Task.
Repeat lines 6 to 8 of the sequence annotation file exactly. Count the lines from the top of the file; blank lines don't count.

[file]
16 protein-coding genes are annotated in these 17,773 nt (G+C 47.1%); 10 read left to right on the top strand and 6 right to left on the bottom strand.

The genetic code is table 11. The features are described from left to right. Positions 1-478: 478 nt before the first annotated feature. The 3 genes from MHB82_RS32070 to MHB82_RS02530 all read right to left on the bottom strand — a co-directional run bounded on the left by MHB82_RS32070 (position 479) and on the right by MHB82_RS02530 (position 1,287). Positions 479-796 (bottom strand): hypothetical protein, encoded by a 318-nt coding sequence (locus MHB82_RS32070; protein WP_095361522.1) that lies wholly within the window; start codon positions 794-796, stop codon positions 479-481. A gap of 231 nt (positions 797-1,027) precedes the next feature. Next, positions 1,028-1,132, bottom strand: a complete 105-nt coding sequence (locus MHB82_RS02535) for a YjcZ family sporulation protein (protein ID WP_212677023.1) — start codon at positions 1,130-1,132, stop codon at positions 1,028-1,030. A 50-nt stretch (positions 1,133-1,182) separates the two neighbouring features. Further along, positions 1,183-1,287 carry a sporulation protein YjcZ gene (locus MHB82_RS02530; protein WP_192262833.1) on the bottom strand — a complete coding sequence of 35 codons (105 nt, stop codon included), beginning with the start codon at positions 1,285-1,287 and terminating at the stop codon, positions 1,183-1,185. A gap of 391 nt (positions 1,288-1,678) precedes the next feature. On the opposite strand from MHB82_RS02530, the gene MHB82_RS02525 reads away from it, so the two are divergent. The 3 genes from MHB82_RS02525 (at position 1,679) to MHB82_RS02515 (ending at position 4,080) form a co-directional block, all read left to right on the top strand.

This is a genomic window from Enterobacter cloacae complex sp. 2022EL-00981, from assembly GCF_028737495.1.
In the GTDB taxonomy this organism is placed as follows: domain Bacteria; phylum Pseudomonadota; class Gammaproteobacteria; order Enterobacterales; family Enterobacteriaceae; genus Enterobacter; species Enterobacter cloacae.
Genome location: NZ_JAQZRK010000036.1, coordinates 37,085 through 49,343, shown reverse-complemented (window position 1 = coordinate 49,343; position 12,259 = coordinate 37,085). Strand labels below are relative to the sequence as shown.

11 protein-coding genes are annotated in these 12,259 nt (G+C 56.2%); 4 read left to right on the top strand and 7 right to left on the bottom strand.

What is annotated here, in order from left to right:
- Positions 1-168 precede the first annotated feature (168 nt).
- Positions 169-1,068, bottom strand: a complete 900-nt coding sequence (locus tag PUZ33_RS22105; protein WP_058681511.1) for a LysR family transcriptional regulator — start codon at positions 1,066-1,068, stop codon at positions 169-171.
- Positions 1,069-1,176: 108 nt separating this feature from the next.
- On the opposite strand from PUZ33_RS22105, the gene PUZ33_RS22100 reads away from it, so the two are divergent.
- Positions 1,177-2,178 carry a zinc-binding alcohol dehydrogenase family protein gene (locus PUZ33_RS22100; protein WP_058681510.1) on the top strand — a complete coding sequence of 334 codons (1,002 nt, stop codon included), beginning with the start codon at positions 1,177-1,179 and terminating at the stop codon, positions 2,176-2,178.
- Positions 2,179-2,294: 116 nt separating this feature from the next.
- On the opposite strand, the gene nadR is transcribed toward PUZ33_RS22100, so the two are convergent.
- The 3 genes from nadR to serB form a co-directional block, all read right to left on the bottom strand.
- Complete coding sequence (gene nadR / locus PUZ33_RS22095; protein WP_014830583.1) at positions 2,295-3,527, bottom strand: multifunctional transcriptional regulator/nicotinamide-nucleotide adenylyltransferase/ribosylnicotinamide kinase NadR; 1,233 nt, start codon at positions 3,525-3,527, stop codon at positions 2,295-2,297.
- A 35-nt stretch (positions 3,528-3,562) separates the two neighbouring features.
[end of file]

11 protein-coding genes are annotated in these 12,259 nt (G+C 56.2%); 4 read left to right on the top strand and 7 right to left on the bottom strand.

What is annotated here, in order from left to right:
- Positions 1-168 precede the first annotated feature (168 nt).